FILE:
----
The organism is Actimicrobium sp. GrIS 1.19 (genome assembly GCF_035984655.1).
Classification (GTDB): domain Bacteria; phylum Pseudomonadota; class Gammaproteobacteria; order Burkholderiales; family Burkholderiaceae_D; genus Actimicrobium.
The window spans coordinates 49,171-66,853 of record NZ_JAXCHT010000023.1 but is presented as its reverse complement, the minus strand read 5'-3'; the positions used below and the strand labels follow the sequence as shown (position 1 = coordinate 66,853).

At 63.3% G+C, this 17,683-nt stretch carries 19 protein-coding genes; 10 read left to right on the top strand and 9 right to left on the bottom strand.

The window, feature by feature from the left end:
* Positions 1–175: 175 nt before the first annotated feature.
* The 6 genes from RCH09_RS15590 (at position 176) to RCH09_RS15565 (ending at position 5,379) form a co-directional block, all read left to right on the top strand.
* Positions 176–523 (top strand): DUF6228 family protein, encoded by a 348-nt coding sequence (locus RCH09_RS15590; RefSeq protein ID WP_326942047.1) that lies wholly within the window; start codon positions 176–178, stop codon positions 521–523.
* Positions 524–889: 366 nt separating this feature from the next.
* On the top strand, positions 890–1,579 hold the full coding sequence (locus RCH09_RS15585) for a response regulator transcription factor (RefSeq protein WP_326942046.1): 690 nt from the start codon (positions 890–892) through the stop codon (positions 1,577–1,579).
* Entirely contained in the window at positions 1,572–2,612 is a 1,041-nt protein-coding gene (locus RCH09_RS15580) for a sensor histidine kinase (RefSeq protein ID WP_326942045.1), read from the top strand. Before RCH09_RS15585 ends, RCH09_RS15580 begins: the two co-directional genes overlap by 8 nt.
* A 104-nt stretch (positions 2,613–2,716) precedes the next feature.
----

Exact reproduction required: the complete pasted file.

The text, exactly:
The organism is Actimicrobium sp. GrIS 1.19 (genome assembly GCF_035984655.1).
Classification (GTDB): domain Bacteria; phylum Pseudomonadota; class Gammaproteobacteria; order Burkholderiales; family Burkholderiaceae_D; genus Actimicrobium.
The window spans coordinates 49,171-66,853 of record NZ_JAXCHT010000023.1 but is presented as its reverse complement, the minus strand read 5'-3'; the positions used below and the strand labels follow the sequence as shown (position 1 = coordinate 66,853).

At 63.3% G+C, this 17,683-nt stretch carries 19 protein-coding genes; 10 read left to right on the top strand and 9 right to left on the bottom strand.

The window, feature by feature from the left end:
* Positions 1–175: 175 nt before the first annotated feature.
* The 6 genes from RCH09_RS15590 (at position 176) to RCH09_RS15565 (ending at position 5,379) form a co-directional block, all read left to right on the top strand.
* Positions 176–523 (top strand): DUF6228 family protein, encoded by a 348-nt coding sequence (locus RCH09_RS15590; RefSeq protein ID WP_326942047.1) that lies wholly within the window; start codon positions 176–178, stop codon positions 521–523.
* Positions 524–889: 366 nt separating this feature from the next.
* On the top strand, positions 890–1,579 hold the full coding sequence (locus RCH09_RS15585) for a response regulator transcription factor (RefSeq protein WP_326942046.1): 690 nt from the start codon (positions 890–892) through the stop codon (positions 1,577–1,579).
* Entirely contained in the window at positions 1,572–2,612 is a 1,041-nt protein-coding gene (locus RCH09_RS15580) for a sensor histidine kinase (RefSeq protein ID WP_326942045.1), read from the top strand. Before RCH09_RS15585 ends, RCH09_RS15580 begins: the two co-directional genes overlap by 8 nt.
* A 104-nt stretch (positions 2,613–2,716) precedes the next feature.